Immune microenvironment in breast cancer bone metastasis
Item statusRestricted Access
Embargo end date31/07/2022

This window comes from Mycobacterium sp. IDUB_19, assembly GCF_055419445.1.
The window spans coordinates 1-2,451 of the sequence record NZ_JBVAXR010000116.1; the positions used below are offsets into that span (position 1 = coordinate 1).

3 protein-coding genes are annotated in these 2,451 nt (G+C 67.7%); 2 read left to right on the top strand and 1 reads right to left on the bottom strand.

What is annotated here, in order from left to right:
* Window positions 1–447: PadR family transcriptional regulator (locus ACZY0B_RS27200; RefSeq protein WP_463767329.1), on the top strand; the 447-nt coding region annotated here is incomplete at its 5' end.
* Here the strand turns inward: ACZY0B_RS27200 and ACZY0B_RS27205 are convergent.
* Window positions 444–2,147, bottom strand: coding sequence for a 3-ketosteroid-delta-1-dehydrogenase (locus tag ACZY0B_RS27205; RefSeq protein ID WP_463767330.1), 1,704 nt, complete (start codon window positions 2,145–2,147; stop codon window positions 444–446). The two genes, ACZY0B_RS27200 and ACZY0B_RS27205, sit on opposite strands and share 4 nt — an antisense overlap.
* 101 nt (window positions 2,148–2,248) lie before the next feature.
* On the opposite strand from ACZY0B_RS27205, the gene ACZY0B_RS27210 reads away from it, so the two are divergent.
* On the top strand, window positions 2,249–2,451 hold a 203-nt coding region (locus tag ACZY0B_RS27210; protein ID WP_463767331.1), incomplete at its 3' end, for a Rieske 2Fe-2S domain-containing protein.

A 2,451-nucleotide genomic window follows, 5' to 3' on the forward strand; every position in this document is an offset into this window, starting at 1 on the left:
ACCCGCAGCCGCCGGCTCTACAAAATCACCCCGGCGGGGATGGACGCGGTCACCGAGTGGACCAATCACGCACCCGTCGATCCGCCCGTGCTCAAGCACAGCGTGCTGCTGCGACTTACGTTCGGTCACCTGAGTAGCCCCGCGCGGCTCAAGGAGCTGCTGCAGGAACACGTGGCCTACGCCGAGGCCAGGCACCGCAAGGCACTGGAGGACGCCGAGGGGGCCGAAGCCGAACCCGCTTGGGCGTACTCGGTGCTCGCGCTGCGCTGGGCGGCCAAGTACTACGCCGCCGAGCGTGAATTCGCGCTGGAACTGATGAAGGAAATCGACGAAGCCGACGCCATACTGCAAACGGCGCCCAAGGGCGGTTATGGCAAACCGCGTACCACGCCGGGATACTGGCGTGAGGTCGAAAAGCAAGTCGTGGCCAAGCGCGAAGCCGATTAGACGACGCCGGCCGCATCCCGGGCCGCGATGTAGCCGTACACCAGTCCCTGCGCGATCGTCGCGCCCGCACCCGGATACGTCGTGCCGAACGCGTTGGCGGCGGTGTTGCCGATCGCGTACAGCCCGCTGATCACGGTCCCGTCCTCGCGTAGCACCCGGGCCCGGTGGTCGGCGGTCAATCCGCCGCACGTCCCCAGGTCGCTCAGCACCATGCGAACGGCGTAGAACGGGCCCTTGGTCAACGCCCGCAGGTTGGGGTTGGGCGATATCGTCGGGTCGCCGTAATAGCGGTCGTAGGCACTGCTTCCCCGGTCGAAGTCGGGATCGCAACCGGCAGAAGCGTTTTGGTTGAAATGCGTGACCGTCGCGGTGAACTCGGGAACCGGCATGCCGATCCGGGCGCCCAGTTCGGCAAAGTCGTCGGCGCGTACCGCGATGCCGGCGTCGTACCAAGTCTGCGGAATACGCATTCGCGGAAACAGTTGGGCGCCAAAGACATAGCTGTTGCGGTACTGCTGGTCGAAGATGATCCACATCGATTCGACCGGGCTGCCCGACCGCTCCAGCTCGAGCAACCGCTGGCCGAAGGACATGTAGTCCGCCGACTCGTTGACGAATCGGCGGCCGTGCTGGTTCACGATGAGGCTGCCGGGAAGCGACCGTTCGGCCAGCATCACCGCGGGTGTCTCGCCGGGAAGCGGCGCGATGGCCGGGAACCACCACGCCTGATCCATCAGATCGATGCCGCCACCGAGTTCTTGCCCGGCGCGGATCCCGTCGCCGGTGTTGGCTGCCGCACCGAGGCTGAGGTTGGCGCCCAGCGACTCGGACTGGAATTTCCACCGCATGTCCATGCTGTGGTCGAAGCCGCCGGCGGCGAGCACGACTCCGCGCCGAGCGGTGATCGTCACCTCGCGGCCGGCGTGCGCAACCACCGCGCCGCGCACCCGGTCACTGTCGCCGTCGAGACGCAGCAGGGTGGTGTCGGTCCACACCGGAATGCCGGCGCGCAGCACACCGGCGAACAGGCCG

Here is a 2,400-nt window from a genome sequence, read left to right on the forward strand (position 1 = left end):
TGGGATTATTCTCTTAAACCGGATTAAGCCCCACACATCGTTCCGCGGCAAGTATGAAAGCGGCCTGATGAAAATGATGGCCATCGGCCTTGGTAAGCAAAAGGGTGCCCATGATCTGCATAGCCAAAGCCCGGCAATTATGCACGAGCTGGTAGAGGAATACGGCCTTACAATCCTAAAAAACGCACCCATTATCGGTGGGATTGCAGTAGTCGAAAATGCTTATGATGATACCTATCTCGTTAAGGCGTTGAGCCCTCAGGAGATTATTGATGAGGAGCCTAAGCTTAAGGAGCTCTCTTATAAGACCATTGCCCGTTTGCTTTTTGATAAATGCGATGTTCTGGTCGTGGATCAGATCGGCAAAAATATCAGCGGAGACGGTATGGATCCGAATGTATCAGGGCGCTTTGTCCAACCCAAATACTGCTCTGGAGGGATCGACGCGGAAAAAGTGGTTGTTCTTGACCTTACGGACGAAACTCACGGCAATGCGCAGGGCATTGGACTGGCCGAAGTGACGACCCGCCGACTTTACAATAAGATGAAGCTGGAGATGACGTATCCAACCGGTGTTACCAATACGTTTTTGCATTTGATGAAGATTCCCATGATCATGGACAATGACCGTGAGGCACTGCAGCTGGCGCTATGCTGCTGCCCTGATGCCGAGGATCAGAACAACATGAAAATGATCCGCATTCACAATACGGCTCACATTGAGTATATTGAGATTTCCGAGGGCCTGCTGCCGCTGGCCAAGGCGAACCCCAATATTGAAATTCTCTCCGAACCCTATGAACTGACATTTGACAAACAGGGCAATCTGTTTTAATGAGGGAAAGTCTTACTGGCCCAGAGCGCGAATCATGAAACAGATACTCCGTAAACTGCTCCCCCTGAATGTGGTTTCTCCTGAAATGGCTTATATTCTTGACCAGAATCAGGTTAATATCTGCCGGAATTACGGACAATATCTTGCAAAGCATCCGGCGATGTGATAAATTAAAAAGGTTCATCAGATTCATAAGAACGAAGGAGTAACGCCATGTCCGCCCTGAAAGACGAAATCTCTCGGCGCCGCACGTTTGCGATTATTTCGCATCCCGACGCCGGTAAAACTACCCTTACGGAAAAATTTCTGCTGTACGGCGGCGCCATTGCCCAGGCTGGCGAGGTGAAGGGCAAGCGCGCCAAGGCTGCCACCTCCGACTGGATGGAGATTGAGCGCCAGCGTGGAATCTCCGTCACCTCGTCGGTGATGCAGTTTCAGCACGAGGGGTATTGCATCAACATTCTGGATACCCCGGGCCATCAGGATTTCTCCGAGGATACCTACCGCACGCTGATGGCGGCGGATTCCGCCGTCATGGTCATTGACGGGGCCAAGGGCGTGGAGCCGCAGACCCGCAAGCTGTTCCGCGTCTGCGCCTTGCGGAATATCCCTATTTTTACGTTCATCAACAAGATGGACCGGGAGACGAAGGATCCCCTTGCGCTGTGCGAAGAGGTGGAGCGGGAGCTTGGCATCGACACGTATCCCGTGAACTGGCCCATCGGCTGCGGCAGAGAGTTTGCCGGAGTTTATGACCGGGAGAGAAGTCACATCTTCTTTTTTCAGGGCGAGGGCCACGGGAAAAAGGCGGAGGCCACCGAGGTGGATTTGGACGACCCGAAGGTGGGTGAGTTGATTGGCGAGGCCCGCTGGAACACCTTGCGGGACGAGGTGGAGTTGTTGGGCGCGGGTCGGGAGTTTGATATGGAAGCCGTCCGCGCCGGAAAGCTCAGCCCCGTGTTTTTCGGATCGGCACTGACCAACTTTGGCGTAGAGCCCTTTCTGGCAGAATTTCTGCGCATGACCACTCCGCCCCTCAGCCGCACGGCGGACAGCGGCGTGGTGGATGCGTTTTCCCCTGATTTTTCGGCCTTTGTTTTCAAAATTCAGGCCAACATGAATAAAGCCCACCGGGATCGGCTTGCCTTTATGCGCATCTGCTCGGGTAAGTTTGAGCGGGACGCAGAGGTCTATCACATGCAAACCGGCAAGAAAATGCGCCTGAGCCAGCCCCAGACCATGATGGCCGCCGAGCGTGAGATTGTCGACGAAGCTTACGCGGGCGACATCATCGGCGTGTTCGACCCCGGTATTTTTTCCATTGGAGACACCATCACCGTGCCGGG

Bone metastasis is the major cause of death in breast cancer. However, the underlying mechanisms of bone metastasis progression are still largely unknown. The role of the tumour microenvironment in metastatic progression has been increasingly appreciated in recent years. As one of the major immune components of the tumour microenvironment, macrophages promote breast tumour progression and lung metastasis. In patient bone metastasis samples and preclinical in vivo models, I found that macrophages abundantly infiltrate in bone metastasis. The macrophage depletion assays significantly inhibit bone metastasis growth, showing the critical role of macrophages in bone metastasis growth. I noticed that heterogeneous macrophage populations in bone metastatic lesions and a specific subset of macrophages infiltrated inside tumours were identified by high expression of CD204 and IL-4R. Lineage tracking of macrophages showed they were recruited from circulating monocytes via CCL2/CCR2 chemokine signalling. Blocking their recruitment led to a significant delay of bone metastasis onset and inhibition of tumour growth. Furthermore, genetic ablation of IL-4R inhibits bone metastasis. To better understand the CD204hi bone metastasis-associated macrophage (BoMAMs) subset, I performed RNA sequencing to compare the transcriptional change of macrophages with high and low expression of CD204 in bone metastasis, as well as macrophages from healthy bone marrow with high CD204 expression. The results revealed the changes of CD204hi BoMAMs at the molecular level including the increased expression of wound healing, immunosuppressive and tissue remodelling related genes. These results provided several candidate genes that may benefit drug design. Meanwhile, I profiled the change of haematopoietic cell populations in bone metastasis progression using single-cell RNA sequencing. The data showed a significant difference of immune cell populations in early and late bone metastasis stages compared with normal bone. Several immune cell populations showed remarkable reductions including B cells and T cells, while neutrophils increased during metastasis growth. Interestingly, erythroid progenitors largely increased in the early stage of bone metastasis, which may promote the initial growth of bone metastasis. In summary, these studies identified the critical role of a monocyte-derived macrophage subset in promoting breast cancer bone metastasis. The macrophage subset is regulated by the CCL2/CCR2 axis and IL-4R signalling pathway. The BoMAMs highly upregulated wound healing and immunosuppressive related genes. In addition, I found other haematopoietic cell populations were also affected in bone metastasis. Apart from macrophages, erythroid progenitors may also play an important role in tumour growth. Together, these results provide several potential therapeutic targets to treat breast cancer bone metastasis.